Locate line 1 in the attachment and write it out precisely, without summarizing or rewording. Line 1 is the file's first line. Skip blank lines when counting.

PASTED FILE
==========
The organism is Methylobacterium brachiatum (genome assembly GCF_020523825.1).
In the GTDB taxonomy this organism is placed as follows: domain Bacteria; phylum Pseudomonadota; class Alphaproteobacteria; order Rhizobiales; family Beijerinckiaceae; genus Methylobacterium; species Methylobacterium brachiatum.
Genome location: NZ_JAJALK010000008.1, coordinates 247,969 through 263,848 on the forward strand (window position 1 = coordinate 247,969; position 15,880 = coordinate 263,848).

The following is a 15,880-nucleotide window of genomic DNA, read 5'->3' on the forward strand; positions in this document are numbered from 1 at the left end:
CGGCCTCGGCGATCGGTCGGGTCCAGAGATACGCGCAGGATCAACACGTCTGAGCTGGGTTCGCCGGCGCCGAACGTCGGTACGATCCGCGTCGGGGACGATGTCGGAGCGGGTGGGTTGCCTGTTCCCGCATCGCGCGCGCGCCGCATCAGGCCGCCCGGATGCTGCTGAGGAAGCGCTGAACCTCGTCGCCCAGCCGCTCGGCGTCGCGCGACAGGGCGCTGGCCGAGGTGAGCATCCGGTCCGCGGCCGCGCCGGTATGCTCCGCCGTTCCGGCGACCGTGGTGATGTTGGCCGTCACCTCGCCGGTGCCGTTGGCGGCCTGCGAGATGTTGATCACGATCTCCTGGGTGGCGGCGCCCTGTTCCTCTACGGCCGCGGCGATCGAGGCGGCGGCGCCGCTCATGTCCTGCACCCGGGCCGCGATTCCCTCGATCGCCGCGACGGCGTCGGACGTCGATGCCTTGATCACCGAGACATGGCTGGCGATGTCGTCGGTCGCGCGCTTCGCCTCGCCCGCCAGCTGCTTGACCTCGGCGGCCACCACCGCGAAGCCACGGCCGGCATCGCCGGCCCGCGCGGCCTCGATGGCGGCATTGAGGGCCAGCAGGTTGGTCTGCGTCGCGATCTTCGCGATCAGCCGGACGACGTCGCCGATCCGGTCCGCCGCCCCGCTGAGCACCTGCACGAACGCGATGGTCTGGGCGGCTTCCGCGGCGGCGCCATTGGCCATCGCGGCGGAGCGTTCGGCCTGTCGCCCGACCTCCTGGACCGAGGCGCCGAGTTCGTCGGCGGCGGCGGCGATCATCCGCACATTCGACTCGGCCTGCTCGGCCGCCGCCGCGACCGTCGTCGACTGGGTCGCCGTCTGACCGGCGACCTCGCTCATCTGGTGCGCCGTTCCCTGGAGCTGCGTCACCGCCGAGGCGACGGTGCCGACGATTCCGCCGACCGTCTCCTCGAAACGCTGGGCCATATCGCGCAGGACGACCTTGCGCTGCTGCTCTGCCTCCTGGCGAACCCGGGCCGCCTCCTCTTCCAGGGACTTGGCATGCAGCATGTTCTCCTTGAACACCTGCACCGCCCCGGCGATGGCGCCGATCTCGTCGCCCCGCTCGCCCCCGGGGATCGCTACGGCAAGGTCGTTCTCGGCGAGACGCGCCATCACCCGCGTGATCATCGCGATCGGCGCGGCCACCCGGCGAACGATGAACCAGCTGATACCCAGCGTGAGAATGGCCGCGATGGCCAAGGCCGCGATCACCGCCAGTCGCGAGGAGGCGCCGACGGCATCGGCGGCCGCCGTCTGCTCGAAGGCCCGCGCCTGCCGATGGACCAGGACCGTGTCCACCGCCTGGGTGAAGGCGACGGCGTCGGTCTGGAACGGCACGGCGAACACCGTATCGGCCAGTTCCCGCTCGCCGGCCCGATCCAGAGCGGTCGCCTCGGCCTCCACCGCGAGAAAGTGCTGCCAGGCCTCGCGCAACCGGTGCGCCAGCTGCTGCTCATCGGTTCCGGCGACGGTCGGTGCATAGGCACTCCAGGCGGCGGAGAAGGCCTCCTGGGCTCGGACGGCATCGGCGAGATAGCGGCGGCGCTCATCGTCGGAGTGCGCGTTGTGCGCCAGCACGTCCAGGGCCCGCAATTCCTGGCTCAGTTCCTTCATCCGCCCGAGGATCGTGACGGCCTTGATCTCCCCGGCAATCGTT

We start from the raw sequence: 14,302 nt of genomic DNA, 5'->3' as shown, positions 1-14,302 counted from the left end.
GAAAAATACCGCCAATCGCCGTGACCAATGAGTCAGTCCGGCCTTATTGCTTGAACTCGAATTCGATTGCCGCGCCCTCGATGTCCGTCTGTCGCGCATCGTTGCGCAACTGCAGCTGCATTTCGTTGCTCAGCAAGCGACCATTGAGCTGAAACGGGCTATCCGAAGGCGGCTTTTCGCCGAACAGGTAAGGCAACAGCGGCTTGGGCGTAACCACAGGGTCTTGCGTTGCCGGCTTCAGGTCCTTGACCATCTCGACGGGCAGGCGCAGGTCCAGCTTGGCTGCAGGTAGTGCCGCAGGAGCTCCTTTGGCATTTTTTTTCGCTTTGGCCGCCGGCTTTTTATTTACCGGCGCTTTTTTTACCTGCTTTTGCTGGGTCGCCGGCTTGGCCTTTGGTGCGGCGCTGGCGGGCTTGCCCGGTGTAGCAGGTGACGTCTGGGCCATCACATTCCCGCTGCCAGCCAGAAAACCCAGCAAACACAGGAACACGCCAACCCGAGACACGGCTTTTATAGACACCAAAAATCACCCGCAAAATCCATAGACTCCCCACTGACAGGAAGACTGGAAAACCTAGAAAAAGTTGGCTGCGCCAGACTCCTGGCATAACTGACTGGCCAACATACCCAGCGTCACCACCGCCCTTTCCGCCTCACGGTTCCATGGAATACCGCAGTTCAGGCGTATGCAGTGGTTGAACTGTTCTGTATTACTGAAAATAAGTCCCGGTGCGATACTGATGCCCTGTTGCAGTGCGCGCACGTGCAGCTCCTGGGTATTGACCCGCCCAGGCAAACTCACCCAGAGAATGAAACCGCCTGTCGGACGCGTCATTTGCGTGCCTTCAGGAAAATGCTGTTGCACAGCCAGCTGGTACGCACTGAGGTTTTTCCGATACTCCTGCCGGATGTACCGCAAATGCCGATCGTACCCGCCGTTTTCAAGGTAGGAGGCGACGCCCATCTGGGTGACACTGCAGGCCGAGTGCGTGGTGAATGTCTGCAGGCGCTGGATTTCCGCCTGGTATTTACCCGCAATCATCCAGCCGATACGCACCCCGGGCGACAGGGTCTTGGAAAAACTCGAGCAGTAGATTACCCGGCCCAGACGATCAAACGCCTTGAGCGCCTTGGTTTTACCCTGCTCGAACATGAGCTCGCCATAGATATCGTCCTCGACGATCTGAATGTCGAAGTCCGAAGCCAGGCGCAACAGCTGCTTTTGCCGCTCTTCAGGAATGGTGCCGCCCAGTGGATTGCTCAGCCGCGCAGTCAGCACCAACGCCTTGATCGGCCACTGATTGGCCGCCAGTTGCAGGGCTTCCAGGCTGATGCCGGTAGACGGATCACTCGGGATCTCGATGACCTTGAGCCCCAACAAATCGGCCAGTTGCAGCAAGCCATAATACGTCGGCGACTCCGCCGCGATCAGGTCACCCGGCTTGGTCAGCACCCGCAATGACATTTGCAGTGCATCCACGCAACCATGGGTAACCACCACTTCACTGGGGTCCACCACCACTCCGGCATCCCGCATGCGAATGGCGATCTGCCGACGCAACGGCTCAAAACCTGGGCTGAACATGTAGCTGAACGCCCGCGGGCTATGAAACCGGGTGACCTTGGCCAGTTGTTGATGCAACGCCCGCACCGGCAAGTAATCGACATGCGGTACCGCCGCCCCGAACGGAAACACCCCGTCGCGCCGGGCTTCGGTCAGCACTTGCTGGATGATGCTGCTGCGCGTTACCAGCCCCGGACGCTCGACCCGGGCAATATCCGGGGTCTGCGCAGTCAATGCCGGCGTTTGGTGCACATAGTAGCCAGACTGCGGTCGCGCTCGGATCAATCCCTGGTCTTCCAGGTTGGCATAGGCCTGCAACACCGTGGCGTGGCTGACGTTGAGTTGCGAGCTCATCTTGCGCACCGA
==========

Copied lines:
The organism is Methylobacterium brachiatum (genome assembly GCF_020523825.1).